The Design of Robothings: Non-Anthropomorphic and Non-Verbal Robots to Promote Children’s Collaboration Through Play

    Research output: ThesisPhD Thesis - Research UT, graduation UT

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    Play is the most critical “job” of a child: it is fun, but it also involves learning and training collaboration. The social skills needed to collaborate are the most sought-after socio-emotional competencies for the 21st-century but are often overlooked in educational systems worldwide. Social robotic technology could play a significant role in supporting children’s learning of collaborative skills if designed in a responsible and developmentally appropriate fashion.
    In education, social robots successfully leverage their ability to communicate socially to support children’s learning. However, by replicating school formats and activities, tutoring robots might bring more challenges than solutions. Researchers in Human-Robot Interaction and Child-Robot Interaction are increasingly exploring new pedagogical paradigms for social robots for children, focusing on play rather than tutoring. What if the technology we design for children could nurture the social skills of children through play? What if the toys children play with could support children’s collaboration through play in a developmentally appropriate way?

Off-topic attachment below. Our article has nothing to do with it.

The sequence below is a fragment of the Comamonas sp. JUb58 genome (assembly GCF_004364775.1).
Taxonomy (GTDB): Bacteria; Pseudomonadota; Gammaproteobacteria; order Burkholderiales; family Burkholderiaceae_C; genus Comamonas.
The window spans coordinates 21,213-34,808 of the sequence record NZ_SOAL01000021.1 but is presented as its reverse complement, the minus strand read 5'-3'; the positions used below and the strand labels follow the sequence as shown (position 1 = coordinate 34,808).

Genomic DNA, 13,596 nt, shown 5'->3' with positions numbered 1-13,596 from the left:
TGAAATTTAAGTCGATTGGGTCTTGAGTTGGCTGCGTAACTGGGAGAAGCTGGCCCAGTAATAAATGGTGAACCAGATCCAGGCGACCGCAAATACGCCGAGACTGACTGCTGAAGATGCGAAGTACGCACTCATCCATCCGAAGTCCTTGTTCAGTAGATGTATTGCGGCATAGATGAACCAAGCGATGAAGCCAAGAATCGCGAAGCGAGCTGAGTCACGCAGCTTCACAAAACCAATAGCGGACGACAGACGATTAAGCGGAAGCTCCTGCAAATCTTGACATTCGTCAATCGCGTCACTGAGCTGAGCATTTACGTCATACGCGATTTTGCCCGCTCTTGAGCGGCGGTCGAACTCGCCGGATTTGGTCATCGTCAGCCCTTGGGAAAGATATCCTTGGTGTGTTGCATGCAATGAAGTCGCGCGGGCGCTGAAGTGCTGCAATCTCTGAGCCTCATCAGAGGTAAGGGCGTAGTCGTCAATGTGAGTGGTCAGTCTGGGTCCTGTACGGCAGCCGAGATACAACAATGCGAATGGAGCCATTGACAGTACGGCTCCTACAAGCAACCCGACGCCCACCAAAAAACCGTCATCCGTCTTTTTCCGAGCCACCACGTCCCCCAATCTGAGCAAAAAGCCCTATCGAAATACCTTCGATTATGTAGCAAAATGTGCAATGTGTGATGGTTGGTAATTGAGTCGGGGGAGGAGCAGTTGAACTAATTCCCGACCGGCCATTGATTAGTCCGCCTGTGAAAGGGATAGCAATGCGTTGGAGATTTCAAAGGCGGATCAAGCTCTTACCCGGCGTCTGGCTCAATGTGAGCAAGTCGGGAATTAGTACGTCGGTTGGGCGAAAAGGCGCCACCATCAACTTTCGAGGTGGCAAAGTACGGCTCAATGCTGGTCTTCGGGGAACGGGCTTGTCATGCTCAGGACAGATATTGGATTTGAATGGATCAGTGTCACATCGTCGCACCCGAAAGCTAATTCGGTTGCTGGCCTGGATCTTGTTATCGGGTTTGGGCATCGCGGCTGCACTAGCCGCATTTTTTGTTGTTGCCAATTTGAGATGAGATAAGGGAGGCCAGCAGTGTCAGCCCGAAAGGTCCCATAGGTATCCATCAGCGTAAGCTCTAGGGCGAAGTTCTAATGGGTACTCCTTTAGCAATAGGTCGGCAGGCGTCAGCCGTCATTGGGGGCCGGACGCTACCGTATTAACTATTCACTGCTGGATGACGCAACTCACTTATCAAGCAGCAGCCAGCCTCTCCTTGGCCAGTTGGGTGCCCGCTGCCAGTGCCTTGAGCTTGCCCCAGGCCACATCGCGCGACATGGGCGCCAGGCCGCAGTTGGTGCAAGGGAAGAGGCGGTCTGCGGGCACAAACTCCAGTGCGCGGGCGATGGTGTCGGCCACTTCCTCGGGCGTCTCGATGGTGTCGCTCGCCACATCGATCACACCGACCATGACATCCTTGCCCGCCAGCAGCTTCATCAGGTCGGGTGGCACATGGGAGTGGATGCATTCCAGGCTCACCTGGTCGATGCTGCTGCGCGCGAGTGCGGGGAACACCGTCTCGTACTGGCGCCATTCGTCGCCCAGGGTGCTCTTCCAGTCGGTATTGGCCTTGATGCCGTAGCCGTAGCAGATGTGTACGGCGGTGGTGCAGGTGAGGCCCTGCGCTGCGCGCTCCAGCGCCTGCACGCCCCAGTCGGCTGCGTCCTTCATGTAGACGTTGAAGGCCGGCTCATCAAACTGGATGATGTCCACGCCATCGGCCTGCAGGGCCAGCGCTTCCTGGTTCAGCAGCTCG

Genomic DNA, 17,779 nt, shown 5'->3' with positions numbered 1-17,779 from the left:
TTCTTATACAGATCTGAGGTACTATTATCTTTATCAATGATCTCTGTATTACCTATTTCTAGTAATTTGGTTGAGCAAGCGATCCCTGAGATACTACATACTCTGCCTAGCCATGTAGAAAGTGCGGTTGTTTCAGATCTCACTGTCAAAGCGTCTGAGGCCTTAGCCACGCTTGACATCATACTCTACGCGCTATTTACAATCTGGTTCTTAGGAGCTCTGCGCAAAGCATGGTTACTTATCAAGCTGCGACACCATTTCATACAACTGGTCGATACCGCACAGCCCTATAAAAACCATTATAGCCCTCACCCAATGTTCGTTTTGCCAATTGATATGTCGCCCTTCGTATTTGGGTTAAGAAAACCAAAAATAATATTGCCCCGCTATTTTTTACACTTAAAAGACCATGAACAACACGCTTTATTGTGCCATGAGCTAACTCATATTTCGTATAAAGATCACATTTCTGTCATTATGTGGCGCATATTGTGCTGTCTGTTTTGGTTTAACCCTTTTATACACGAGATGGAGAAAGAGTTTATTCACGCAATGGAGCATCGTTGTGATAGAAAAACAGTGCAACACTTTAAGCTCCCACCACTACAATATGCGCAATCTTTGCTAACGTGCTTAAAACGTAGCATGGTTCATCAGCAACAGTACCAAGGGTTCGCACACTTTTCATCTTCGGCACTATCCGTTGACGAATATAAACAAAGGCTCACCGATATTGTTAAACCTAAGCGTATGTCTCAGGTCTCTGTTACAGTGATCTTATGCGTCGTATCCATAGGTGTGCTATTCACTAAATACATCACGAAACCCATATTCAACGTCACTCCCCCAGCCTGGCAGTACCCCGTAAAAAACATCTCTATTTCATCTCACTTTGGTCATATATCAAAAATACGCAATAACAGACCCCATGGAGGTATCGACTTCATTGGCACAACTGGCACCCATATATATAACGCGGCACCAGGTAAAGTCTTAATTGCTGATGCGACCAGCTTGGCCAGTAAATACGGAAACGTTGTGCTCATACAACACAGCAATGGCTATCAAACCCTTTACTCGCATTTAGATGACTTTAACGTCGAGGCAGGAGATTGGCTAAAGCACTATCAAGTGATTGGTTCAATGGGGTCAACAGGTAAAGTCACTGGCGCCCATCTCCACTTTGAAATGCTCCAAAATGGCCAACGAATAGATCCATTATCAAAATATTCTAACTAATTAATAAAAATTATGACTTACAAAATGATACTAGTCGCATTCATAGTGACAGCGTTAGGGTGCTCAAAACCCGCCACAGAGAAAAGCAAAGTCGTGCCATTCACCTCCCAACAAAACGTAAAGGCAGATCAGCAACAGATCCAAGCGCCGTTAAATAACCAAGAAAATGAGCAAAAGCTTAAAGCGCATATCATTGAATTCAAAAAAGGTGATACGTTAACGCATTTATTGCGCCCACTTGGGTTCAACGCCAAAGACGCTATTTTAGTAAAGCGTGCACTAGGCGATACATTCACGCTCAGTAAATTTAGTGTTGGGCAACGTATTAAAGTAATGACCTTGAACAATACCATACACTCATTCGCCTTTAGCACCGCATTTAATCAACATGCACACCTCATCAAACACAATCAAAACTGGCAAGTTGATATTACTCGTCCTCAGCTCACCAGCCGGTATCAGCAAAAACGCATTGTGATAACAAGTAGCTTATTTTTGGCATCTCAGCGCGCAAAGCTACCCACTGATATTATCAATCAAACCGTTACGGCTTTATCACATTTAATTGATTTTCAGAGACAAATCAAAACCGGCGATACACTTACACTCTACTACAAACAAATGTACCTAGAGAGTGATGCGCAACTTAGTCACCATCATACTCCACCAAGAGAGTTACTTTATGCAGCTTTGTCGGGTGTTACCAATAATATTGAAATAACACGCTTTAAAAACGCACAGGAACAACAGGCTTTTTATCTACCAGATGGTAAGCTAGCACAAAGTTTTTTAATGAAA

This dissertation motivates, theorizes, operationalizes, and evaluates the design space of toys endowed with social robotic technology to support children’s collaboration in play. We define these social robots as robothings. The term robothing derives from the term robot and the term thing. The prefix ‘robo’ is an abbreviation of the word robot. It indicates an autonomous artificial agent that is embodied and communicates. The suffix thing is related to the word ‘thing’, but it connects with the concept of things
    developed by the philosopher Bruno Latour. For Latour, everyday objects are not inanimate, nor are simple tools. Objects shape how we perform actions (e.g., a crutch changes the way we walk and experience moving in the space); they extend our capabilities (e.g., the microscope extends our vision capabilities and our knowledge about nature), shaping how we make sense of ourselves and the world, supporting and influencing how people act and make sense of the world. Thus, conceptually robothings refer to things as a robotic mediator of the children-world relationship.
    Concretely, robothings are hybrids between objects and social robots. Robothings are low/non-anthropomorphic robots that communicate their prosocial intentions to influence people’s behaviors, leveraging their nonverbal communication affordances. We conceptualize the role of a robothing as an interactive ‘thing’, with its agency, rather than a human-like partner (e.g., teacher, friend) that aims at a human-like agency Two facets are central in designing robothings to promote collaboration among children in play. The first facet is the operationalization of the robothing’s intervention and the effects on children’s collaboration of such an intervention.
    The second facet is the design of effective robothing’s communication relying solely on non-anthropomorphic affordances and nonverbal communication. As a result, the dissertation has two overarching aims: To investigate how robots that have less human-like form and behaviors can promote children’s (7-11 years old) collaboration through play, and to probe the design space of non-anthropomorphic nonverbal social communication in child-robot interaction.